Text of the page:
Blogging has been a wonderful memory tool for me. Before I started keeping records of what I read and what I think about it, I used to wander about in the library, thinking, “Have I read that one, or…?” and I’d bring it home, and halfway through I’d realize that yes, indeed, I had read it. This book was the reverse error. I was fairly sure I’d started Tana French’s In the Woods several years back (pre-blogging), and that I hadn’t liked it and hadn’t finished it. But we were reading it for my mystery book club, so I thought I might as well give it another shot. I’m so glad I did! Not only am I innocent of ever having read this book before, it was a well-written, enjoyable debut mystery from an author I’d certainly like to try again.
When Rob Ryan was 12 years old, three children from his Irish village were lost in the woods. Two were never found. The third — Rob himself — was found gripping a tree in terror, wearing blood-filled sneakers, and unable to remember a single detail of the preceding hours. Fast-forward twenty years, and Rob is a homicide detective, partnered with Cassie Maddox, and still unable to dredge up memories of much of his childhood. But when another girl is found dead in his home village of Knocknaree, he may have a chance to solve this murder as well as his own past.
The best part of this book was the evocative way it was written. Rob, the narrator, weaves stories from the squad room, stories from his childhood, suspect interviews, and scenes from his close partnership and friendship with Cassie together seamlessly and with a light touch. The partnership is particularly well done: French really brings out the joy and tenderness of a really close friendship between young people, the sparking of ideas, the in-jokes, the banter, the trust. The police-procedural part of the book is interesting and realistic, but it’s wedged in around the relationships, which are really the spine of the novel.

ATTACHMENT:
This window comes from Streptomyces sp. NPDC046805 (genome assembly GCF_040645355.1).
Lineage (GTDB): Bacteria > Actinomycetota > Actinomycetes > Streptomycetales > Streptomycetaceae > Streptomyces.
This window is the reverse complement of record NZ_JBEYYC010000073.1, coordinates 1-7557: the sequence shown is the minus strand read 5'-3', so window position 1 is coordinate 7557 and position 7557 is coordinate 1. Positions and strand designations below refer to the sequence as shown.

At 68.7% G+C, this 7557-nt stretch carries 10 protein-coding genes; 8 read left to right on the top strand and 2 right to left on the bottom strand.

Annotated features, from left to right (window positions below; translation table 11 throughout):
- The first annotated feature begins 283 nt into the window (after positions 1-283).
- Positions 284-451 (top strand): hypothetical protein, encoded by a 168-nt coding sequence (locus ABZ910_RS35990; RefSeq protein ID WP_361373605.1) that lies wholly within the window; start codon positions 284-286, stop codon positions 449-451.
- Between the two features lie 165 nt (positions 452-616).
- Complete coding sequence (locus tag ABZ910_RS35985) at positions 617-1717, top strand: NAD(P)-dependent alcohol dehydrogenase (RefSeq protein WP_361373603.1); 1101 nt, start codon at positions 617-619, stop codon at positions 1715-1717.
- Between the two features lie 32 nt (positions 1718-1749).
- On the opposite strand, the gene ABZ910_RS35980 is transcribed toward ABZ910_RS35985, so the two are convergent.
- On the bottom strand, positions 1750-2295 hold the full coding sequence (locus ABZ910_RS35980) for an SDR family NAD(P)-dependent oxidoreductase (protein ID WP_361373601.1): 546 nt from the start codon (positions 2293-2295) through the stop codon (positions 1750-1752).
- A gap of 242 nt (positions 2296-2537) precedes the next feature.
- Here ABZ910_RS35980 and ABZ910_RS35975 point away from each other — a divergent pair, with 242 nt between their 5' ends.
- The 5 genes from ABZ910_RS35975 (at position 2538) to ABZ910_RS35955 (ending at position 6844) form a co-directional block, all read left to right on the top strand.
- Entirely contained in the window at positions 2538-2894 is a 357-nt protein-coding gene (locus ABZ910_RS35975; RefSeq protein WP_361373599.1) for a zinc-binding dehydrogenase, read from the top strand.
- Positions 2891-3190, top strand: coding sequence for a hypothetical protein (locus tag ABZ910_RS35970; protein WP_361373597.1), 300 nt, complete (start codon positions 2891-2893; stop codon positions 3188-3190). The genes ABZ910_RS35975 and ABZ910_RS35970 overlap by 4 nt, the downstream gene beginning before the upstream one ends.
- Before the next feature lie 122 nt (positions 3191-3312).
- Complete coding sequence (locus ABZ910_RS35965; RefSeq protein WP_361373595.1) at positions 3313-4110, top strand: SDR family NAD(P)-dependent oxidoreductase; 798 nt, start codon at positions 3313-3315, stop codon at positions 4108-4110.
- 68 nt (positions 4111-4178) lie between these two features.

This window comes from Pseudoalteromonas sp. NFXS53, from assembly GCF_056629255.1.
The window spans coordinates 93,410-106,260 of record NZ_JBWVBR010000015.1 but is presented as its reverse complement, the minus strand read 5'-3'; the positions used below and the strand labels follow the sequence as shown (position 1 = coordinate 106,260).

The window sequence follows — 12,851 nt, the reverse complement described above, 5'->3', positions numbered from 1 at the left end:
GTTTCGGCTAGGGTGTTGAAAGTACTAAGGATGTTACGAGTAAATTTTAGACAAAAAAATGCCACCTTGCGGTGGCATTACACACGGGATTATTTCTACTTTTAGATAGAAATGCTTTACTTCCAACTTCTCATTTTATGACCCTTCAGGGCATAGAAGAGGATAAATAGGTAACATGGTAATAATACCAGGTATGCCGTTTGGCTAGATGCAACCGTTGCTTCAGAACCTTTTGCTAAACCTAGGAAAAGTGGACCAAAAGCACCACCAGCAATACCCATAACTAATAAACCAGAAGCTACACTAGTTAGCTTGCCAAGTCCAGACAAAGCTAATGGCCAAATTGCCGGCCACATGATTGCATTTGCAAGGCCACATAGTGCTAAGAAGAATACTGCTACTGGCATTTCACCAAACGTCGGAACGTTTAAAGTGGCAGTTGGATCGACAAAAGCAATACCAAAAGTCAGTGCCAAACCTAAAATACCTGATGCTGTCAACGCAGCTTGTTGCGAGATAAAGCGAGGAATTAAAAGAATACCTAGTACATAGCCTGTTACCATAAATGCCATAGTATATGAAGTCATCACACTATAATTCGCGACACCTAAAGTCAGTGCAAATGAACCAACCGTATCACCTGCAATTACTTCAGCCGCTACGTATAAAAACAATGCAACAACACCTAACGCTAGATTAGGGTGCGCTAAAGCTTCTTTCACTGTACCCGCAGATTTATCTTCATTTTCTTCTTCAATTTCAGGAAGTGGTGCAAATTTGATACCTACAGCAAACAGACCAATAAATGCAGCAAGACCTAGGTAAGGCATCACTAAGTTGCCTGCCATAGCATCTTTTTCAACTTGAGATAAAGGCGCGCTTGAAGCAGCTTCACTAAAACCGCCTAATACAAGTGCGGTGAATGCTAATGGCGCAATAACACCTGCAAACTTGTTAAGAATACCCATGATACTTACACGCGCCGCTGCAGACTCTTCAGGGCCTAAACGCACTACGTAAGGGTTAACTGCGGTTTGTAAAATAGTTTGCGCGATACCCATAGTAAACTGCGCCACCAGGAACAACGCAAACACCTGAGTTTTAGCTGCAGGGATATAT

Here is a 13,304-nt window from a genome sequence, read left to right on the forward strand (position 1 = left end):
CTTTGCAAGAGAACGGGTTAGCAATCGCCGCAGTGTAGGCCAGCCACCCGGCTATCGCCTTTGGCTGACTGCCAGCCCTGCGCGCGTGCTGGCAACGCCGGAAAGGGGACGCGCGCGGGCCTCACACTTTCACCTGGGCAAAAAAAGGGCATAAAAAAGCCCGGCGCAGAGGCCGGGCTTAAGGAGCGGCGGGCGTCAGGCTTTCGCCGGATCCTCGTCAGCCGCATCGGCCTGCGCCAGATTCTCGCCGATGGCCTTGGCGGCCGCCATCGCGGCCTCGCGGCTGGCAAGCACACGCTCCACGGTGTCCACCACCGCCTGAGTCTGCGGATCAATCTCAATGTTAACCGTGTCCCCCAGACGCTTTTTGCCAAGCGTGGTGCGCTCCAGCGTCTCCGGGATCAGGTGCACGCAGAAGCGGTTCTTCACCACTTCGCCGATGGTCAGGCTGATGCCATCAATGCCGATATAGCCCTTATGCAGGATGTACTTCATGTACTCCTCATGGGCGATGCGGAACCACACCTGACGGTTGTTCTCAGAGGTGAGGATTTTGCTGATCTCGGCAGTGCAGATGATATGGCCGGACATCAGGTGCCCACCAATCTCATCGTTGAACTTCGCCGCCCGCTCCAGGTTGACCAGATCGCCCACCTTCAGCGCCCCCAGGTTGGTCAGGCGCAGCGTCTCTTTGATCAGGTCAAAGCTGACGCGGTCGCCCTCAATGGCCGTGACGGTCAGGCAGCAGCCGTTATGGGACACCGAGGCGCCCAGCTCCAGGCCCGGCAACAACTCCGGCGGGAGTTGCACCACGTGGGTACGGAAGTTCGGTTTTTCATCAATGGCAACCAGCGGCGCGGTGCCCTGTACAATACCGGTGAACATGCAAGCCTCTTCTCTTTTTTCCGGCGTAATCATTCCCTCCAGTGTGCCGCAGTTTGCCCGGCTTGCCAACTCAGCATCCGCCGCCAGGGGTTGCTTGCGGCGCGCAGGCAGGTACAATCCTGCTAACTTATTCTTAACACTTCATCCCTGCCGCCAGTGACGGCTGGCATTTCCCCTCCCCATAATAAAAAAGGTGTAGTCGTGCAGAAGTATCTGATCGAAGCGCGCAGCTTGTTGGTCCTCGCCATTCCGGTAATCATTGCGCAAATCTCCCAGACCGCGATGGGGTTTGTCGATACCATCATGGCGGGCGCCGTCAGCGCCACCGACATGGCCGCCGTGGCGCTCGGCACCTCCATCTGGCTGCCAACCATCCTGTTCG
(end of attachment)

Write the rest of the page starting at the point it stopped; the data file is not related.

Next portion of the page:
I will say that I found the thing that was supposed to be a Big Surprise predictable from the beginning, and I think most experienced mystery readers will also find it so, but in the end, the big reveal is not the most important thing about the book. The slow crumble of the case is difficult to watch, because the buildup of it was so beautifully done, and the ending satisfies more for psychological reasons than for any surprise factor. French is better at understanding people and their motivations than she is at doing jigsaw puzzles, and that’s a compliment.
Several people in my book group complained about the ending, because (as I mentioned in my brief summary) there are two mysteries in this novel, and one of them is resolved, and the other is not. They felt they were left hanging. I disagreed: I never expected one of the mysteries to be resolved, and would have been faintly annoyed to have it tied up in a neat bow. I prefer ambiguous endings, and this one came well up to scratch.
There were a few things that bothered me in this novel — there’s one plot point that I thought was awkwardly handled and unrealistic — but I think they are the quirks of a debut novel. Overall, I thought it was gripping, well-written, witty, and completely enjoyable. I look forward to reading the next in the series.